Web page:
A person will need to take these medications for 3 months to ensure that they are working.
A person can also try saliva substitutes that come in the form of gels, sprays, and lozenges. However, the authors of a 2020 article note that these do not work reliably and that when they do, they only provide temporary relief.
The National Institute of Dental and Craniofacial Research recommend that a person take the following steps to minimize the symptoms of dry mouth:
- avoiding spicy or salty foods because they can aggravate the mouth
- sipping water slowly throughout the day
- chewing sugar-free gum or sucking on sugar-free candy to help stimulate saliva production
- sipping water or other sugar-free drinks during meals to aid swallowing
- refraining from alcohol or tobacco use
- using a humidifier when sleeping
- avoiding caffeinated beverages
Diabetes and the medications that doctors use to treat it are not the only reasons why a person may experience dry mouth.
Researchers state that xerostomia most commonly occurs as a side effect of over-the-counter and prescription medications, including:
- blood pressure medications
- antidiarrheal medications
- medications for urinary incontinence
- radiation therapy
It can also occur due to autoimmune conditions, such as:
- Sjögren’s syndrome, although this is rare
- systemic lupus erythematosus
- rheumatoid arthritis
- primary biliary cirrhosis
- thyroid disease
Other possible causes include:
- breathing through the mouth
- nerve damage due to a neck or head injury
- end stage renal disease
The ADA note that saliva plays several important roles in the mouth, which include:
- maintaining the health of the soft and hard tissues
- washing away food and debris
- neutralizing the acids in the mouth that bacteria produce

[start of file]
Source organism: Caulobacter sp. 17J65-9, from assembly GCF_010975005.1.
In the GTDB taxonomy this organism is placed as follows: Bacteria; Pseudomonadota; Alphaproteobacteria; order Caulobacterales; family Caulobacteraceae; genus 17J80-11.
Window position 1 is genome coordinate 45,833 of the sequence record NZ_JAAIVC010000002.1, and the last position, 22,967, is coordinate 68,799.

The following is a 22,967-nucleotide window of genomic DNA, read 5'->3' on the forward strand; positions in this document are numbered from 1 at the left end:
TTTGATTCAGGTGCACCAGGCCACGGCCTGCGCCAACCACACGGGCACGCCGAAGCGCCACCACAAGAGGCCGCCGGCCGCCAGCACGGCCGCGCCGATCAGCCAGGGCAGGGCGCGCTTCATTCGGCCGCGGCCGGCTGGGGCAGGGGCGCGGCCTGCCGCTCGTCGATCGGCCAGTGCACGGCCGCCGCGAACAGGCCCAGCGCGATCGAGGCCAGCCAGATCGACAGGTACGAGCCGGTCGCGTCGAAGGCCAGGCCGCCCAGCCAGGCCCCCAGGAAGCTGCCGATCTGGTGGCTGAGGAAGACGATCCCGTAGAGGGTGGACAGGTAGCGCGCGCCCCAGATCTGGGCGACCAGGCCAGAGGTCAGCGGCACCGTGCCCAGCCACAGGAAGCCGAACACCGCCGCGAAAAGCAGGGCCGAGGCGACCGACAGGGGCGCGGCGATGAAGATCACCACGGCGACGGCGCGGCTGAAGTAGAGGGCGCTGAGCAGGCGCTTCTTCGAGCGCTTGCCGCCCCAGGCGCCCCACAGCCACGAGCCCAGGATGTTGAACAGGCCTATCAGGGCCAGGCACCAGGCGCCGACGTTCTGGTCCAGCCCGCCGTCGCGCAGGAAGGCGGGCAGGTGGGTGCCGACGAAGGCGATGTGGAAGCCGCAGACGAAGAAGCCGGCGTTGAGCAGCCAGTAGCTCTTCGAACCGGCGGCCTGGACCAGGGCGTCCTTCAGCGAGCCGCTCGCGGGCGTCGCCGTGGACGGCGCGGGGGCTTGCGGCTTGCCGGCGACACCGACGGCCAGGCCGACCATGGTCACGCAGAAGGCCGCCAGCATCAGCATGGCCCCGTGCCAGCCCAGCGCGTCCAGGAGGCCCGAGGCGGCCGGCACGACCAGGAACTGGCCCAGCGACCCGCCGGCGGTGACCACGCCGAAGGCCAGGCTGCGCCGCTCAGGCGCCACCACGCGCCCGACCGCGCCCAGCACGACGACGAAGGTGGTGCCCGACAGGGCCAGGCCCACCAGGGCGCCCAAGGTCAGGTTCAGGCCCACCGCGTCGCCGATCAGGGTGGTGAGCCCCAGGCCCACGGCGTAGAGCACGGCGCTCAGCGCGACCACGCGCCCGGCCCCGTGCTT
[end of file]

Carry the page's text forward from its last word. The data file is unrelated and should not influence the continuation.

- helping fight against microbes and overgrowth that may lead to disease
The NIDDK recommend that people take several steps to help keep their mouth healthy, including:
- making regular visits to the dentist
- using fluoride toothpaste
- drinking water that contains fluoride
- eating a healthful diet
- using dental floss
- using a mouthwash designed to help prevent cavities and gum disease
A person should contact a doctor if they develop symptoms of dry mouth that do not resolve. Diabetes is one of several potential causes that a doctor can help rule out.
In some cases, medications may be the cause. In these cases, a person can talk with a doctor about switching medications. It is essential not to stop taking a prescription medication without consulting a doctor first.
People with diabetes have a higher chance of experiencing dry mouth than those without this condition. In some cases, dry mouth may be the result of diabetes medication.
However, other health conditions and medications can cause dry mouth, so it is not necessarily a sign of diabetes.
A person should talk with a doctor if they develop persistent dry mouth. The doctor can determine the cause and suggest the best course of action.